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Kolka, where Baltic Sea meets Gulf of Riga

From white sandy beaches to rugged sandstone cliffs to secluded pepple beaches lined by forests, you will definitely find your favourite part on Latvia's long coastline.

Last Sunday we started our day trip in the morning and drove along Latvias majestic coastline from Riga to Kolka(quite far and I suggest leaving Saturday and returning Sunday).

Along the route we stopped for brunch at a restaurant with a beautiful view.

We arrived in the afternoon in Kolka, where we found ourselves a secluded empty beach of which there is plenty here in Latvia.

We stopped by at two fisherman spots where we bought smoked fish to eat at the beach.

It was a hot day and the water was cool and refreshing but not cold, so we went swimming.

Cape Kolka

Cape Kolka is the most pronounced horn on the shores of Latvia, and it is where the waves from two seas clash – the open Baltic Sea and the Gulf of Riga.

During the bird migration season, dozens of thousands of birds fly over the cape, and this is the best place to start a visit to Slitere National Park.

Things to do At Cape Kolka

  • See the waters of the Sea Inlet (Gulf of Riga) and the Great Sea (Baltic Sea) meet

  • Visit Cape Kolka Pine Trail and climb the Cape Kolka observation tower

  • Taste smoked fish prepared by local fisherman

  • Watch a sunset and wait for the sunrise

  • Visit Kolka Village – the Liv cultural centre of Kuolka and three confessions’ churches - Kolka Evangelical Lutheran Church, Nativity of Christ Orthodox Church, Mother of God the Morning Star Roman Catholic Church

  • Taste the traditional sklandrausis at Dzeneta Marinskas Usi.

  • Commence your tour of Slitere National Park

Liv Coast

The old Liv fishing villages, including Kolka (Kuolka), are located on the shores of Kurzeme from Melnsils to Luzna. Livs or Livonians are a small, westernmost group of Finno-Ugric peoples living at the Baltic Sea. The spirit of the Livs permeates everything in this part of Latvia – from the way the locals speak, to culture, traditions, and tenacity of those who have been living at the sea for centuries. The small fishing villages on Kurzeme shores feature boat wharves, net warehouses, old buildings (starting from the 18th century), and exhibitions of traditional and ancient items, they also have ample lodging  options for rural tourists.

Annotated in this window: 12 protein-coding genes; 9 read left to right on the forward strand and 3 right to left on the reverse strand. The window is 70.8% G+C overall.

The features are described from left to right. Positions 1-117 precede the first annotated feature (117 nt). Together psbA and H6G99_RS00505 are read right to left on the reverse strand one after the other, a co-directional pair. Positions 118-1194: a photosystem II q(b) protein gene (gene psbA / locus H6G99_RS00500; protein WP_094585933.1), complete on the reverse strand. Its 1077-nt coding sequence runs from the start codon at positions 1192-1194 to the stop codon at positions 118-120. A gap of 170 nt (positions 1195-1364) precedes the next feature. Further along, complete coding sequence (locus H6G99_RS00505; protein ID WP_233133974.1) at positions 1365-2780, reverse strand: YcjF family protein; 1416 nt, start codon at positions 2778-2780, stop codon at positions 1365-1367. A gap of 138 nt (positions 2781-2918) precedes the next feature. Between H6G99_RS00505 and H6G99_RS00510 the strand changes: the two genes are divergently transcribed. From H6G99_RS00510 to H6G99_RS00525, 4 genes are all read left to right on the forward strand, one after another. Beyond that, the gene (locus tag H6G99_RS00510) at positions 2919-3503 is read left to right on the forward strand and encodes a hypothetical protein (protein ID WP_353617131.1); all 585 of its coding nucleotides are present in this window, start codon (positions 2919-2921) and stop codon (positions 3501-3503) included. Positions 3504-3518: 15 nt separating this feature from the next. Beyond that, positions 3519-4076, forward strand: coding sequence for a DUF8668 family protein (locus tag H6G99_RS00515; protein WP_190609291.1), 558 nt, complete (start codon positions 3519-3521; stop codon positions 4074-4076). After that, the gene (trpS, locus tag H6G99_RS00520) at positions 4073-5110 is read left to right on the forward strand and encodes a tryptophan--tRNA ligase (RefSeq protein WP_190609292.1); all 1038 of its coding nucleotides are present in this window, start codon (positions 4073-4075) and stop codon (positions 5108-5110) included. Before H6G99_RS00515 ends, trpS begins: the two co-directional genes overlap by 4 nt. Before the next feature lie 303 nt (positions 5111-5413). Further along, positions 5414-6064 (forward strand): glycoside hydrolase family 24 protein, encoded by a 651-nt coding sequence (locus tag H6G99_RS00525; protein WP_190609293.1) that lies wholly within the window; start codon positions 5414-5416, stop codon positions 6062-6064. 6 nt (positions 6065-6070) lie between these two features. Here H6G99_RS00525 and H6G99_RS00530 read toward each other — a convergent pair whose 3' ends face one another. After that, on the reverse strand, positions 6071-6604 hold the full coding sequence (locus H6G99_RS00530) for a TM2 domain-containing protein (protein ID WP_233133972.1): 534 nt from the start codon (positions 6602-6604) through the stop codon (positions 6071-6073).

After sunbathing and swimming in the warm Baltic Sea, we headed to the town of Ventspils where we walked around and took photos of the harbour and the tourist attractions.

Beyond its bustling port, Ventspils is a city of beaches and public art.

Founded over 700 years ago, Ventspils is one of Latvia’s oldest ports, and the smell of the sea and the wind blowing through your hair are constant reminders of the maritime heritage.

But as its superbly restored, interactive and visitor-friendly medieval castle shows, this is a city very much in tune with today.

The riverside promenade is rich in interesting monuments, and the city is sprinkled with reminders of the Cow Parades, in which artists imaginatively decorate bovine figures. Some are auctioned for charity but over two dozen remain to bring colour and joy to the streets.

We sat down for an early dinner at a restaurant.

After that it was a long drive back to Riga and we ended up at home just past 23h00 but the Sunday was definitely worth it.

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